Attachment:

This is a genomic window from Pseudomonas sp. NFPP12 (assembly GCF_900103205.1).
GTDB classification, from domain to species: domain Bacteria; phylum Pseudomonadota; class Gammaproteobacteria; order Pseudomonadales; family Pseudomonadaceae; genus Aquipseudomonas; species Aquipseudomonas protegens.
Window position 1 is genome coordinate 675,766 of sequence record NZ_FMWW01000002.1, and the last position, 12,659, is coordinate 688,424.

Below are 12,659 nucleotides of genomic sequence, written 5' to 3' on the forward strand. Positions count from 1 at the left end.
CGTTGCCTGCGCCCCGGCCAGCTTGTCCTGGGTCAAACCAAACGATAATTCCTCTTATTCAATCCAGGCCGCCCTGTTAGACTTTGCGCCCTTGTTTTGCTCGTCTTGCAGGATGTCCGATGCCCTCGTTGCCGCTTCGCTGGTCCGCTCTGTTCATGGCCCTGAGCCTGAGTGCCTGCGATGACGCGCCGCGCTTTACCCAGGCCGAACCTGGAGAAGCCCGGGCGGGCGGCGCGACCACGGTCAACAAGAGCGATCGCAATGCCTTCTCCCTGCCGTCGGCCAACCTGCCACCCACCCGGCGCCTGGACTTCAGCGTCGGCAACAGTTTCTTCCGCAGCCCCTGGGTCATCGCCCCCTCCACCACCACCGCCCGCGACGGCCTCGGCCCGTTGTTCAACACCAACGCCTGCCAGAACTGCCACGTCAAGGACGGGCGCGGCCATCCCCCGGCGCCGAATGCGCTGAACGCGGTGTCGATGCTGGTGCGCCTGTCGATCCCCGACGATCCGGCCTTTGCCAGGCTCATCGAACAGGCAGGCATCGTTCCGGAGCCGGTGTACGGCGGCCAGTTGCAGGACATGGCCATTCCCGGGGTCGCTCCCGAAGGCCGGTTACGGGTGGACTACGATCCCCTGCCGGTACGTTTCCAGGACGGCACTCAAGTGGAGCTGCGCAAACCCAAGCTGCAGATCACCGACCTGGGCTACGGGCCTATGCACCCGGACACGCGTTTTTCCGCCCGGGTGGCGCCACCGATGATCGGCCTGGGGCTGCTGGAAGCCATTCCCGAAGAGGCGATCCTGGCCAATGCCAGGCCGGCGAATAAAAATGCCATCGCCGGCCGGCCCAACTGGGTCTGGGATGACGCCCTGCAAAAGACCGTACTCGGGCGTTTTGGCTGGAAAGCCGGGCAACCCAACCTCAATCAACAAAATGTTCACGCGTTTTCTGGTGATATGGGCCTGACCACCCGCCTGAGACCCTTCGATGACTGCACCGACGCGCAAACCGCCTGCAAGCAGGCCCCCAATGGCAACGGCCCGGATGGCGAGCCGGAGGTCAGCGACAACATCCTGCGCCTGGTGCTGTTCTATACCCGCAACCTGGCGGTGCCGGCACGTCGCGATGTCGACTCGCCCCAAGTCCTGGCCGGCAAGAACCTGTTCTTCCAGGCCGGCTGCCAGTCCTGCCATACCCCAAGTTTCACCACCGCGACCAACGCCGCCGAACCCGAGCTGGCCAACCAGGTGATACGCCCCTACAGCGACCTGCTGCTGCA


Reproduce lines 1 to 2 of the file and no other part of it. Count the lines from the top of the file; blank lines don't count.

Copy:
This is a genomic window from Pseudomonas sp. NFPP12 (assembly GCF_900103205.1).
GTDB classification, from domain to species: domain Bacteria; phylum Pseudomonadota; class Gammaproteobacteria; order Pseudomonadales; family Pseudomonadaceae; genus Aquipseudomonas; species Aquipseudomonas protegens.